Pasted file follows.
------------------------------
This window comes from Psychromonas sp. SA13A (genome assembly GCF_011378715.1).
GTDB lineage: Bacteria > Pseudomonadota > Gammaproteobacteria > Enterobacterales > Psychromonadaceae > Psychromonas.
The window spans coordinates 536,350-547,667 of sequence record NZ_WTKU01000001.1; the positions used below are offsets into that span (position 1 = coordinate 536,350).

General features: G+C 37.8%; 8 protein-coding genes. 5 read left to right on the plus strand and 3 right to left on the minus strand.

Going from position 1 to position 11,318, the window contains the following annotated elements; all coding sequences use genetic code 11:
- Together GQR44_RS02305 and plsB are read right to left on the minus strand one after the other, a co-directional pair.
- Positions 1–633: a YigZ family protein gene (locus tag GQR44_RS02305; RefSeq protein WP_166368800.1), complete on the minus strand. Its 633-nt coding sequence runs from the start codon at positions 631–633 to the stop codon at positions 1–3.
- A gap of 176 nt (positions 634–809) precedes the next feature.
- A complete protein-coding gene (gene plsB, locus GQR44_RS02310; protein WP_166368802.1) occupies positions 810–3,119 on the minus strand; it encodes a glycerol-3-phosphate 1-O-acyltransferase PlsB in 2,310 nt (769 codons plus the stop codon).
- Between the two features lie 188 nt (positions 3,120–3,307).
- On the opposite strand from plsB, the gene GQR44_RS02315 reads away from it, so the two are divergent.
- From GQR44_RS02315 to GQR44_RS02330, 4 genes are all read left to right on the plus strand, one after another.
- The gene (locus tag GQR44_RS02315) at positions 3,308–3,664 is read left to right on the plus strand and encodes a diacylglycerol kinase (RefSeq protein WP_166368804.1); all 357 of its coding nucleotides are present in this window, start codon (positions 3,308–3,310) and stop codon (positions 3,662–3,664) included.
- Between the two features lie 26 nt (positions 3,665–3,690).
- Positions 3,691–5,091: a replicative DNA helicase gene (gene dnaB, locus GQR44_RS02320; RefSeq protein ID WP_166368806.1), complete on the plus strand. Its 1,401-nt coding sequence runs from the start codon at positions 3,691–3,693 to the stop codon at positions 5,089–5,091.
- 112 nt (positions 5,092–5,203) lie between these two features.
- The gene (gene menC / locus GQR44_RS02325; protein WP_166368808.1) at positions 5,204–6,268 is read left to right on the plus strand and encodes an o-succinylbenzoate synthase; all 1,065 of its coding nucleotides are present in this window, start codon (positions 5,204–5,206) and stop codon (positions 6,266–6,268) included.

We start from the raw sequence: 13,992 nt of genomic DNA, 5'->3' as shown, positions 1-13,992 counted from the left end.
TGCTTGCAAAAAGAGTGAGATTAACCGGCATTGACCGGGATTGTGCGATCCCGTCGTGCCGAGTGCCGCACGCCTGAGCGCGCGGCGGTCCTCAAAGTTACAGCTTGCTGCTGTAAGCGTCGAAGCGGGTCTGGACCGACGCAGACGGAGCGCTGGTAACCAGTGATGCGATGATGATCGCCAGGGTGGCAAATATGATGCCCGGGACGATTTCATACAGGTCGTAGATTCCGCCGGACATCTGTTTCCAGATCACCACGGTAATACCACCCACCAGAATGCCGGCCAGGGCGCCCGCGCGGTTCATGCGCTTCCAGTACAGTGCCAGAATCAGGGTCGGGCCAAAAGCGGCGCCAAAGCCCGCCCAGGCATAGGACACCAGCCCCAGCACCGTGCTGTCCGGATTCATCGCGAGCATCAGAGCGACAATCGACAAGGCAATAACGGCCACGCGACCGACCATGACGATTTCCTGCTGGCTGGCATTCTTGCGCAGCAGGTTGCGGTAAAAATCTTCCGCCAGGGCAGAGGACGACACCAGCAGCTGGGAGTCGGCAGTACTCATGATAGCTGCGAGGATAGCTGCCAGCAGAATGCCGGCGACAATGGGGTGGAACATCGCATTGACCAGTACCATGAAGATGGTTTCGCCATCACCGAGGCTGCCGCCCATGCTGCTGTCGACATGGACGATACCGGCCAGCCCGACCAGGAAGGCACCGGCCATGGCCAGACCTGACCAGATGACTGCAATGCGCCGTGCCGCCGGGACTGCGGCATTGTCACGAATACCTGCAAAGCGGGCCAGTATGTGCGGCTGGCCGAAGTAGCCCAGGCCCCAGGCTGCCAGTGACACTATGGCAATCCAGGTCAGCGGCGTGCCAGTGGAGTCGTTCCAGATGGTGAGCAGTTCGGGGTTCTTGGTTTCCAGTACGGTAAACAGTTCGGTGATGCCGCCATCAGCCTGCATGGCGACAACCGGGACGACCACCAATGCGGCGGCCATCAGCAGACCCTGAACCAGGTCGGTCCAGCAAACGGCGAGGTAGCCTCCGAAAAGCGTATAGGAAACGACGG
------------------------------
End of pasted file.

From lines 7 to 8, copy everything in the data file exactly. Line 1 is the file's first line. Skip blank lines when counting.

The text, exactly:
- Positions 1–633: a YigZ family protein gene (locus tag GQR44_RS02305; RefSeq protein WP_166368800.1), complete on the minus strand. Its 633-nt coding sequence runs from the start codon at positions 631–633 to the stop codon at positions 1–3.
- A gap of 176 nt (positions 634–809) precedes the next feature.